Modifications etc. (not altering text)

C1S. 139 extended by S.I. 1987/1521, reg. 3(2); 1987/2105, reg. 5(1); 1988/1476, art. 5(1)

C4S. 139 extended (01.01.1992) by S.I. 1991/2724, reg. 10(1)

S. 139 extended (01.01.1992) by S.I. 1991/2725, reg. 6(1)

C5S. 139 extended (01.01.1992) by S.I. 1991/2727, reg. 7(1)

C6S. 139 applied (23.6.1993) by S.I. 1993/1353, reg. 4(1)

S. 139 applied (1.7.1995) (with modifications) by S.I. 1995/1447, reg. 4(1)

S. 139 applied (1.7.1999) (with modifications) by S.I. 1999/1618, regs. 5(1), 6

S. 139 applied (1.7.1999) by S.I. 1999/1618, reg. 6(4)(a)

S. 139 applied in part (1.7.1999) by S.I. 1999/1618, reg. 6(5)

140 Forfeiture of spirits.E+W+S+N.I.

Where, by any provision of, or of any instrument made under, the Customs and Excise Acts 1979, any spirits become liable to forfeiture by reason of some offence committed by a revenue trader, then—

(a)where that provision specifies the quantity of those spirits but does not specify the spirits so liable, the Commissioners may seize the equivalent of that quantity F3from any spirits in the stock of that trader; and

(b)where that provision specifies the spirits so liable the Commissioners may, if they think fit, seize instead of the spirits so specified an equivalent quantity F3of any other spirits in the stock of that trader.

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Amendments (Textual)

F3Words repealed by S.I. 1979/241, arts. 39, 41

141 Forfeiture of ships, etc. used in connection with goods liable to forfeiture. E+W+S+N.I.
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Modifications etc. (not altering text)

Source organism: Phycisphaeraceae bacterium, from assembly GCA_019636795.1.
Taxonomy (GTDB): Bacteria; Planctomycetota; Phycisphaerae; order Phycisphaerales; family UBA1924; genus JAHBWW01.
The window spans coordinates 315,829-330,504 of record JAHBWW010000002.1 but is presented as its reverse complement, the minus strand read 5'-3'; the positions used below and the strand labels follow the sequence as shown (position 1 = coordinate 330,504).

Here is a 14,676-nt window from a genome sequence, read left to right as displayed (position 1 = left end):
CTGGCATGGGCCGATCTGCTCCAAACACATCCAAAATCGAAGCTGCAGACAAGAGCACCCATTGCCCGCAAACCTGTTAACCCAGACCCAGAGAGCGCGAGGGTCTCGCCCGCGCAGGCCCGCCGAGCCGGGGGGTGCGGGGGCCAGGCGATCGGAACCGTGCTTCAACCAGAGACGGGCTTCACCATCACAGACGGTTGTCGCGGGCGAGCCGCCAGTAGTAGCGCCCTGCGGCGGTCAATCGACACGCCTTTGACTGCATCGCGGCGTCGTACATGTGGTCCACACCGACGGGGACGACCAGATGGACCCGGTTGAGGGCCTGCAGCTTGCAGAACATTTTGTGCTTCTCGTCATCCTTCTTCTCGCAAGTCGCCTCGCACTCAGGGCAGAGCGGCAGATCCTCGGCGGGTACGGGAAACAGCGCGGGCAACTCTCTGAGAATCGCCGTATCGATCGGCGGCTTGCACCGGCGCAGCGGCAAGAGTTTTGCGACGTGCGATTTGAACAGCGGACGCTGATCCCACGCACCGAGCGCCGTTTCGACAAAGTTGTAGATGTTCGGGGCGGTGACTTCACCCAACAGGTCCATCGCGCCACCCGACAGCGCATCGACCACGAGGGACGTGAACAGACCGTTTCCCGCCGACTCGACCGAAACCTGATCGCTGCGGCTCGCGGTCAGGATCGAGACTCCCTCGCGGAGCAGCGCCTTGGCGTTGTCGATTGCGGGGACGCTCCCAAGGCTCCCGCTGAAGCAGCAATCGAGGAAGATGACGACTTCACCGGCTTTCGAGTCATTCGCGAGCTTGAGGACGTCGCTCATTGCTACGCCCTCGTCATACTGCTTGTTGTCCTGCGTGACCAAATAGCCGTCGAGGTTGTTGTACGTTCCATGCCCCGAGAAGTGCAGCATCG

(1)Without prejudice to any other provision of the Customs and Excise Acts 1979, where any thing has become liable to forfeiture under the customs and excise Acts—

(a)any ship, aircraft, vehicle, animal, container (including any article of passengers’ baggage) or other thing whatsoever which has been used for the carriage, handling, deposit or concealment of the thing so liable to forfeiture, either at a time when it was so liable or for the purposes of the commission of the offence for which it later became so liable; and

(b)any other thing mixed, packed or found with the thing so liable,

shall also be liable to forfeiture.

(2)Where any ship, aircraft, vehicle or animal has become liable to forfeiture under the customs and excise Acts, whether by virtue of subsection (1) above or otherwise, all tackle, apparel or furniture thereof shall also be liable to forfeiture.

(3)Where any of the following, that is to say—

(a)any ship not exceeding 100 tons register;

(b)any aircraft; or

(c)any hovercraft,

becomes liable to forfeiture under this section by reason of having been used in the importation, exportation or carriage of goods contrary to or for the purpose of contravening any prohibition or restriction for the time being in force with respect to those goods, or without payment having been made of, or security given for, any duty payable thereon, the owner and the master or commander shall each be liable on summary conviction to a penalty equal to the value of the ship, aircraft or hovercraft or [F4level 5 on the standard scale], whichever is the less.

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Annotations are used to give authority for changes and other effects on the legislation you are viewing and to convey editorial information. They appear at the foot of the relevant provision or under the associated heading. Annotations are categorised by annotation type, such as F-notes for textual amendments and I-notes for commencement information (a full list can be found in the Editorial Practice Guide). Each annotation is identified by a sequential reference number. For F-notes, M-notes and X-notes, the number also appears in bold superscript at the relevant location in the text. All annotations contain links to the affecting legislation.